On Tuesday, February 27, the UC Berkeley Energy Symposium announced that it was voiding its $50,000 sponsorship arrangement with Dow Chemical due to a student government resolution concerns Dow’s unresolved responsibilities in Bhopal, India, scene of the world’s worst-ever industrial disaster. The organizers cited a 2004 student government resolution for their decision, which called on the University to divest and reject donations from Dow until it cleaned up abandoned chemical waste left at the Bhopal factory site.
“We are very happy to hear of BERC’s decision,” said Kamal Kapadia, a doctoral student at Berkeley. “This sends a clear message to Dow that it cannot continue to ignore the suffering it has inflicted on hundreds of thousands of people in Bhopal. Until the company takes full responsibility for its actions and meets the demands of the Bhopal survivors, all their attempts at greenwashing, like sponsoring this clean energy event, will be exposed and rejected for their deep hypocrisy.”
Resolution #198 was passed in 2004 by the Associated Students of the University of California (ASUC), which represents Berkeley’s 33,000 students. Sponsored by a coalition of South Asian and environmental student groups, the resolution calls on the University of California to divest from Dow Chemical, the world’s second-largest chemical company, and refuse all donations from the company. Dow is a major donor to the University of California, Berkeley, with cumulative donations totaling $4.3 million as of October 2003.
In a statement emailed to UC Berkeley students and faculty, the conference organizers cited the Bhopal resolution as the basis for their decision. “In light of the ASUC resolution, the BERC leadership has decided that it is important to respect our organization’s role as a representative of the larger Berkeley student community. Therefore, BERC will abide by the ASUC resolution and not use Dow funding for the 2007 Berkeley Energy Symposium.”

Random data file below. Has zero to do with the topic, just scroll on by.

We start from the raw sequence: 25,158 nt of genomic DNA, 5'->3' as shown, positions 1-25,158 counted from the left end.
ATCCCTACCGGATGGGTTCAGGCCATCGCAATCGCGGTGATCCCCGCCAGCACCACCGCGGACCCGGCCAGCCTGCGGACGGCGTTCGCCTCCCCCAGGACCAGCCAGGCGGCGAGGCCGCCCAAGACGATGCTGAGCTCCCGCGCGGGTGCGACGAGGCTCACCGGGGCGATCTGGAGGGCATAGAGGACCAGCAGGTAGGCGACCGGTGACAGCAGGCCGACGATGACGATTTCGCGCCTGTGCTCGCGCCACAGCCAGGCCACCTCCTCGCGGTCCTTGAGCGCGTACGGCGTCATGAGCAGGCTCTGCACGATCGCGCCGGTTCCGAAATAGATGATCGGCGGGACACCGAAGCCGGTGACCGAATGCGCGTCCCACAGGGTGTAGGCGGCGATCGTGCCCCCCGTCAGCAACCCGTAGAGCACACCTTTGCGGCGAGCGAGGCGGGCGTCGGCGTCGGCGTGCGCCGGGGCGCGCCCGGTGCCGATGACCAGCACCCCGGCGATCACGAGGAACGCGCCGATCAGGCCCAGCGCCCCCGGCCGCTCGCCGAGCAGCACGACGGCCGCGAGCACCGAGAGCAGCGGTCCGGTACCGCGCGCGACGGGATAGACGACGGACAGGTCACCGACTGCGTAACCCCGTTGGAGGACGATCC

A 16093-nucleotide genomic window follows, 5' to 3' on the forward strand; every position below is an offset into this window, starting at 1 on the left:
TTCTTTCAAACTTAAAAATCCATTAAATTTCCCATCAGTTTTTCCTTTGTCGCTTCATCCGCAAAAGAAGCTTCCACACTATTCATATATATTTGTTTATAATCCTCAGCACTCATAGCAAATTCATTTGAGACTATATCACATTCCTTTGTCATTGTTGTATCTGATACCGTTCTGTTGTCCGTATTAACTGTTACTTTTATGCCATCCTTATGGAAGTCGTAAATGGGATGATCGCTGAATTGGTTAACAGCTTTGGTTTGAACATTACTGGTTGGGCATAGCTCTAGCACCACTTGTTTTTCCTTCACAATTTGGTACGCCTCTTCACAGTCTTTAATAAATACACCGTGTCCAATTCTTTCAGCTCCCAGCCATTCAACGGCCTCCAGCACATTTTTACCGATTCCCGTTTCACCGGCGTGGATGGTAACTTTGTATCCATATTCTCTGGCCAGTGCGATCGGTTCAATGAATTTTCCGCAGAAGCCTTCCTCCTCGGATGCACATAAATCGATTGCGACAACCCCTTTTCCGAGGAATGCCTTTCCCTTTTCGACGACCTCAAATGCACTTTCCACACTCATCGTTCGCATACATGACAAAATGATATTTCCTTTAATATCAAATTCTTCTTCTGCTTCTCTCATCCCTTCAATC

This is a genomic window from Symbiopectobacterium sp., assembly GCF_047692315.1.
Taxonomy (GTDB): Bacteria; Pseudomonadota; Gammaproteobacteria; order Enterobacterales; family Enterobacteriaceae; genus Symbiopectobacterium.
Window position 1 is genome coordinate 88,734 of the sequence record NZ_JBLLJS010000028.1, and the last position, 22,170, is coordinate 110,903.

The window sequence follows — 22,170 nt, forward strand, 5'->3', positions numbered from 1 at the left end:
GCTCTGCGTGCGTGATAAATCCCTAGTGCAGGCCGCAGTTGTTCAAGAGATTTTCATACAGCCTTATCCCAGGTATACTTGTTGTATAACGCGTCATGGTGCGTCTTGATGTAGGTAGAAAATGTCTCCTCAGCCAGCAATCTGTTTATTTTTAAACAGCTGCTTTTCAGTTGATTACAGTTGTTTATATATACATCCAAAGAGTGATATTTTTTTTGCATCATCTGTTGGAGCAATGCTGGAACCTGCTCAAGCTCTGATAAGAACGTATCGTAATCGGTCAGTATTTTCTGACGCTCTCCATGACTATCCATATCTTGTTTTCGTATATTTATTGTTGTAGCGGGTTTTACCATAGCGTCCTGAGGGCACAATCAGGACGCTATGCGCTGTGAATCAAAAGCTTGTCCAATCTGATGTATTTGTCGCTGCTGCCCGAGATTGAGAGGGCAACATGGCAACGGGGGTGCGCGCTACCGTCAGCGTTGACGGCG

The UC Berkeley Energy Symposium is organized by the Berkeley Energy & Resources Collaborative (BERC), and promises to “bring together 150 of Berkeley’s leading researchers in energy technology, economics, and policy with the top cleantech investors, industry experts, and entrepreneurs.” Scheduled speakers include Robert Birgeneau, the Chancellor of UC Berkeley and Commissioner Art Rosenfeld of the California Energy Commission. The conference will focus on the role of UC Berkeley in creating a sustainable energy future.
On December 3rd, 1984, thousands of people in Bhopal, India, were gassed to death after a catastrophic chemical leak at a Union Carbide pesticide plant. More than 150,000 people were left severely disabled—of whom 22,000 have since died of their injuries¬—in a disaster now widely acknowledged as the world’s worst-ever industrial disaster. Today, those who survived the gas remain sick, and the chemicals that Union Carbide left behind in Bhopal have poisoned the water supply and contributed to an epidemic of cancers, birth defects, and other afflictions. Since its purchase of Carbide in 2001, Dow Chemical has refused to clean up the site, which continues to contaminate those near it; fund medical care or livelihood regeneration; or present Union Carbide to face criminal charges of “culpable homicide” (manslaughter) from which it has been absconding since 1991.